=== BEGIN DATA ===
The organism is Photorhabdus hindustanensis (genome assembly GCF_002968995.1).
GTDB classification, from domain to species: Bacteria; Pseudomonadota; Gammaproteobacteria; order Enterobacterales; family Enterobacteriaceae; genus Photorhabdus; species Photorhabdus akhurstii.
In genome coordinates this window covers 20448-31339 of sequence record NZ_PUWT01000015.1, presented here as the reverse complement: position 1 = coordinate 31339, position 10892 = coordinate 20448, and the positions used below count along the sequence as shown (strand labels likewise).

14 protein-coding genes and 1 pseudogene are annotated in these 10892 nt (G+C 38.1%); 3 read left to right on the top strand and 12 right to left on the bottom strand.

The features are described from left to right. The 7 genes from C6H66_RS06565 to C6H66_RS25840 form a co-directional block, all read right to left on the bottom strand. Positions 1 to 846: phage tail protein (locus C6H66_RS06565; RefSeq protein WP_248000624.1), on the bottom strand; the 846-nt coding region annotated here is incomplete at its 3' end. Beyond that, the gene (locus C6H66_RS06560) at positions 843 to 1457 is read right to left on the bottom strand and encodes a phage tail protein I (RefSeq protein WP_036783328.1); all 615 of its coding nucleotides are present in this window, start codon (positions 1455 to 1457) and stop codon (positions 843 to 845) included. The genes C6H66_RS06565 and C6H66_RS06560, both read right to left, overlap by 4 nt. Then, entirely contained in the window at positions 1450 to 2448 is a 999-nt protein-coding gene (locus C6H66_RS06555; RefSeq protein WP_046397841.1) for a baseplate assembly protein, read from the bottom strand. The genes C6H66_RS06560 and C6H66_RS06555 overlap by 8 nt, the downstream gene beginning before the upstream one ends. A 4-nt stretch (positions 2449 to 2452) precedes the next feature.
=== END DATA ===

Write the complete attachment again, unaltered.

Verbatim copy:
The organism is Photorhabdus hindustanensis (genome assembly GCF_002968995.1).
GTDB classification, from domain to species: Bacteria; Pseudomonadota; Gammaproteobacteria; order Enterobacterales; family Enterobacteriaceae; genus Photorhabdus; species Photorhabdus akhurstii.
In genome coordinates this window covers 20448-31339 of sequence record NZ_PUWT01000015.1, presented here as the reverse complement: position 1 = coordinate 31339, position 10892 = coordinate 20448, and the positions used below count along the sequence as shown (strand labels likewise).

14 protein-coding genes and 1 pseudogene are annotated in these 10892 nt (G+C 38.1%); 3 read left to right on the top strand and 12 right to left on the bottom strand.

The features are described from left to right. The 7 genes from C6H66_RS06565 to C6H66_RS25840 form a co-directional block, all read right to left on the bottom strand. Positions 1 to 846: phage tail protein (locus C6H66_RS06565; RefSeq protein WP_248000624.1), on the bottom strand; the 846-nt coding region annotated here is incomplete at its 3' end. Beyond that, the gene (locus C6H66_RS06560) at positions 843 to 1457 is read right to left on the bottom strand and encodes a phage tail protein I (RefSeq protein WP_036783328.1); all 615 of its coding nucleotides are present in this window, start codon (positions 1455 to 1457) and stop codon (positions 843 to 845) included. The genes C6H66_RS06565 and C6H66_RS06560, both read right to left, overlap by 4 nt. Then, entirely contained in the window at positions 1450 to 2448 is a 999-nt protein-coding gene (locus C6H66_RS06555; RefSeq protein WP_046397841.1) for a baseplate assembly protein, read from the bottom strand. The genes C6H66_RS06560 and C6H66_RS06555 overlap by 8 nt, the downstream gene beginning before the upstream one ends. A 4-nt stretch (positions 2449 to 2452) precedes the next feature.